Tag Archives: media

Post #3 – TV Advertising

TV advertising is an industry that needed reinventing even before the Internet came along. To be more precise, media buying is the part of the advertising industry that desperately requires a makeover.

For the most part, media is a blunt instrument as a way to advertise. Buyers are offered baskets of viewers based on survey estimates that give them demographics and geography and not much else. Plus the commercials, especially in spot TV, often don’t run where they were originally promised.

One TV rep firm president once told me “our job is to sell television vaguely” and that his business was “creating discrepancies and cleaning them up”. Discrepancies are ads that didn’t run as scheduled and need to be rescheduled.It’s as if you were booking a trip and found out that instead of going from New York to LA, you went to Chicago twice. And you didn’t find out until after the trip was over.

This is the Six Million Dollar Man – we have the technology – we could fix him. But will we? Most TV viewing is done through cable boxes that at least know where they live. More importantly, TV is steadily shifting over to be an on-demand medium, either through actual on-demand streaming or via a DVR.

If the cable companies agreed to take on the role of Double Click for television, helping their content partners insert commercials in real time based on real criteria, the process of TV buying could become far more efficient and generate more money for the media with fewer commercials. Commercial clutter is choking free TV.

Will this ever happen? Hard to say, but NBC being bought by Comcast could be a step in the right direction.

Post #2 – Micro-payments

I am relentless in my belief that micro-payments need to play an important role in the future of online media. While I am not alone in this belief, “everyone knows” they’ve been tried and haven’t worked.

Tell that to the cell phone companies, particularly Docomo in Japan. When you use your smartphone to consume mobile content, or just make a phone call to get some highly personalized custom content (i.e. conversation), you are using a very effective and accepted micropayment system.

Your are either paying a bulk monthly amount for a certain number of minutes or maybe an unlimited plan. You may go over your monthly limit for data (most unlimited plans are going away) and you will start paying incremental fees for your content that month. Generally the content owner isn’t getting anything unless they are part of a service offered by your carrier, but the phone company is always making money and you probably never even think about it because the incremental cost is so low.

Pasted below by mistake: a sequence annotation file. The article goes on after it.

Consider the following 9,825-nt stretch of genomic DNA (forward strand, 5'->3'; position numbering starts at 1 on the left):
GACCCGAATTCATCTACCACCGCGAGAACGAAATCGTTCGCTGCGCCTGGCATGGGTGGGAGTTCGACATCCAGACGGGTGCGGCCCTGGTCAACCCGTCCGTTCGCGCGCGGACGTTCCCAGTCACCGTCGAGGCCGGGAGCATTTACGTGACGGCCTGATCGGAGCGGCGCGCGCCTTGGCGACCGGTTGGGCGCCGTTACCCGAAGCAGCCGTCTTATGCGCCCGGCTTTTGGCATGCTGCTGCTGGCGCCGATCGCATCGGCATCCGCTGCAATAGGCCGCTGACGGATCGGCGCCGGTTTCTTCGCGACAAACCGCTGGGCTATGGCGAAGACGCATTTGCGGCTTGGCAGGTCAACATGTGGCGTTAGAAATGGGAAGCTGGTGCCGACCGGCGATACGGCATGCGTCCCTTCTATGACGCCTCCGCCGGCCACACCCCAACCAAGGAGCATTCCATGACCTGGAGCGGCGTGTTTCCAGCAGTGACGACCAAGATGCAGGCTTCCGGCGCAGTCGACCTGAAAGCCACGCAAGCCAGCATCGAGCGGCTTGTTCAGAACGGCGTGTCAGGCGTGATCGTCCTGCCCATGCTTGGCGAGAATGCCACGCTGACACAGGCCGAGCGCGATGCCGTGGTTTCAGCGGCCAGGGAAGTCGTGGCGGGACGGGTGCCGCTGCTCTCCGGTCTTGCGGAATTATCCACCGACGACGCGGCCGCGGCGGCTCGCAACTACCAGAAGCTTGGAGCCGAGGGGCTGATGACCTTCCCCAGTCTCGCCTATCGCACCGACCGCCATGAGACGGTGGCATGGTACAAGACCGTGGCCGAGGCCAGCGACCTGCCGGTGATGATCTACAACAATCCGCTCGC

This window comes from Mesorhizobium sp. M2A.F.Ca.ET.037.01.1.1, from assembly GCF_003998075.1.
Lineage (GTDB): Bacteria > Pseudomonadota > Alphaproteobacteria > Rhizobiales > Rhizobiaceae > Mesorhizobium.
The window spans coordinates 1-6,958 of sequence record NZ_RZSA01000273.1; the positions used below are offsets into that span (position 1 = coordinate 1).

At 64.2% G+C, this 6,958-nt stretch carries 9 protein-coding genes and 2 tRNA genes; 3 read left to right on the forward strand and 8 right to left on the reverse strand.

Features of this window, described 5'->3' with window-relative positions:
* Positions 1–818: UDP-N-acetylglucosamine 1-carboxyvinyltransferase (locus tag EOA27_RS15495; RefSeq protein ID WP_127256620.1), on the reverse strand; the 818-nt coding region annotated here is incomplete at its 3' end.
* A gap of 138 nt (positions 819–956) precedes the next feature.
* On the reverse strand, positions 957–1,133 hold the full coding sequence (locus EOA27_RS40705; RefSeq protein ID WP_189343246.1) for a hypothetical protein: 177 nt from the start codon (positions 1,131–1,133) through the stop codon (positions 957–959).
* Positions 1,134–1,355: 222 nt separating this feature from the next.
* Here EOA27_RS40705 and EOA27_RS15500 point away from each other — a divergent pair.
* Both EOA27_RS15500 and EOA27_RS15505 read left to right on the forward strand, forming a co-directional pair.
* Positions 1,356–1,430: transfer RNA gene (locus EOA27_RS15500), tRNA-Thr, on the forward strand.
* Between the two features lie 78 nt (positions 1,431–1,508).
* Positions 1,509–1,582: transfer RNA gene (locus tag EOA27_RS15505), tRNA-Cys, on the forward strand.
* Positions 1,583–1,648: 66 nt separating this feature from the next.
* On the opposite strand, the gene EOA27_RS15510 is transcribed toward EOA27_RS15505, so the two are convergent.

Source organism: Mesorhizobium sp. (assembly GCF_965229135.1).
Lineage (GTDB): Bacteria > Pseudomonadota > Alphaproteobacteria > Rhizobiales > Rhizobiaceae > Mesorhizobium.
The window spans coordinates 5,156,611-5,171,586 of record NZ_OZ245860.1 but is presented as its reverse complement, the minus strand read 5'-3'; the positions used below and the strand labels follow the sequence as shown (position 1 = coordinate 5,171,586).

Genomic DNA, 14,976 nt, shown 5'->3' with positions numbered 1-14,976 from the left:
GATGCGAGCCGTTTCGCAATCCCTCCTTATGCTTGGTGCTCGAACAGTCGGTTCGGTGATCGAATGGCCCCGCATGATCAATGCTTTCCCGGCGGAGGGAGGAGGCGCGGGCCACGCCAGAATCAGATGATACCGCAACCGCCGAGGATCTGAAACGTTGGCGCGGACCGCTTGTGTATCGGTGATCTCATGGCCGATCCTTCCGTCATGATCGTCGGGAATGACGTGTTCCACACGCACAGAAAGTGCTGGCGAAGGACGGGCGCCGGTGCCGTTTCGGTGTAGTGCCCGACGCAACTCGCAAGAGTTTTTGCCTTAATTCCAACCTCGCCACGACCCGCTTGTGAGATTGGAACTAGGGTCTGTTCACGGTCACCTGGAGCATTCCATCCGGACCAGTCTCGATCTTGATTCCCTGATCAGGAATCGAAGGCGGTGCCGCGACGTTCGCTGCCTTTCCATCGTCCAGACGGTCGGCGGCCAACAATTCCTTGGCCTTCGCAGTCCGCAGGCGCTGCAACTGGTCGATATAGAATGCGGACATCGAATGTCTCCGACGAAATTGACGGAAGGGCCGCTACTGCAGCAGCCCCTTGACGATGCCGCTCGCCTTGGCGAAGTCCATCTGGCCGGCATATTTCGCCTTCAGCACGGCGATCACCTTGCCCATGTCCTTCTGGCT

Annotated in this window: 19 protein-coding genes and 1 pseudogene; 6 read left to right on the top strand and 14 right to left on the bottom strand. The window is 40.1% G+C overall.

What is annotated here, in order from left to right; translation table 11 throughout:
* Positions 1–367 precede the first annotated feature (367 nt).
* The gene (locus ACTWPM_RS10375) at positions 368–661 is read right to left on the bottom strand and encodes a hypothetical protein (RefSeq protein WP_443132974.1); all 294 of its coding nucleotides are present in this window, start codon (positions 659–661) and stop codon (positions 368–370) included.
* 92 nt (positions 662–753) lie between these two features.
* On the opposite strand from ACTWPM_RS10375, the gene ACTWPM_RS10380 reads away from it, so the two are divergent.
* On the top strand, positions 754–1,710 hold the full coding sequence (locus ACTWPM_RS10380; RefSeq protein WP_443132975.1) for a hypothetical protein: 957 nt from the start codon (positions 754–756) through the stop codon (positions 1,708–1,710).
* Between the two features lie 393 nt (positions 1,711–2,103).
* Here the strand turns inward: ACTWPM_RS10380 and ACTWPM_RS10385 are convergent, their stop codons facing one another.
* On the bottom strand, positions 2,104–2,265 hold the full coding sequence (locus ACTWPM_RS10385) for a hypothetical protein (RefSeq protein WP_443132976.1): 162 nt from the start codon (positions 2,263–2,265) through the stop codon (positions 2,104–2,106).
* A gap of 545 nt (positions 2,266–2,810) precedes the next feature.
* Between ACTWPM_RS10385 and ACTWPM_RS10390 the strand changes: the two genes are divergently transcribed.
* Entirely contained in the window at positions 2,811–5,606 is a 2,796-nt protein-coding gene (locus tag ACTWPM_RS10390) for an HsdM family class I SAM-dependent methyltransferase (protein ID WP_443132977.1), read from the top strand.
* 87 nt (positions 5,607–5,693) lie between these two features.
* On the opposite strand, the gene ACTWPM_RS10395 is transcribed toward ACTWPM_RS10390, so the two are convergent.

The same would be true if there were an underlying account charging you for each page you access or for each video you watch (or a per minute charge for video). For prices as low as a fraction of a cent, you are unlikely to avoid content you really want. You wouldn’t really have to think about it as long as the price was reasonable.

The problem of course is that there’s no way currently for content owners to put a micro price tag on their content and get paid. “Everybody knows” that micropayments don’t work. The reason is that a start up can’t get the critical mass. Only a handful of companies could implement such as system, but if they did, they would reap huge rewards.

The big ISP’s, like Comcast and Verizon, could do it, particularly if they co-operated to jointly exchange of customers. Amazon could do it. Google might be able to. Yahoo! has a shot at it, which could revive their growth hopes if successful. Netflix has a chance for a video-only version which could expand into other content.

There is a still a lot of high value content that is locked up because it’s too valuable to give away with only advertising banner support. If there were a viable micropayment system, a lot of owners would switch some portion of their content to it.

There are millions of dollars in fractions of a cent waiting for someone.

Post #1 – Introduction

It’s time to reinvent media.

Digital and megachannel cable distribution, along with increasingly savvy hardware,  are making a shambles of traditional media. We’re reaping the downside of the digital revolution while anxiously awaiting the long promised upside.

The average quality of content in virtually all media continues to decline as fragmentation chews up the economic base which supports it. While there are bright spots – like HBO and Showtime – there is nothing to suggest that content consumers are better off now then they were twenty years ago and a lot to prove they’re not

In the interest of increasing the amount of high quality content in every medium, the economic base of all need to be reinvented. For those media where that is not done or not possible, they may disappear.

This blog will concentrate on topics related to the development of new revenue models and the abandonment of hopelessly unsalvageable media.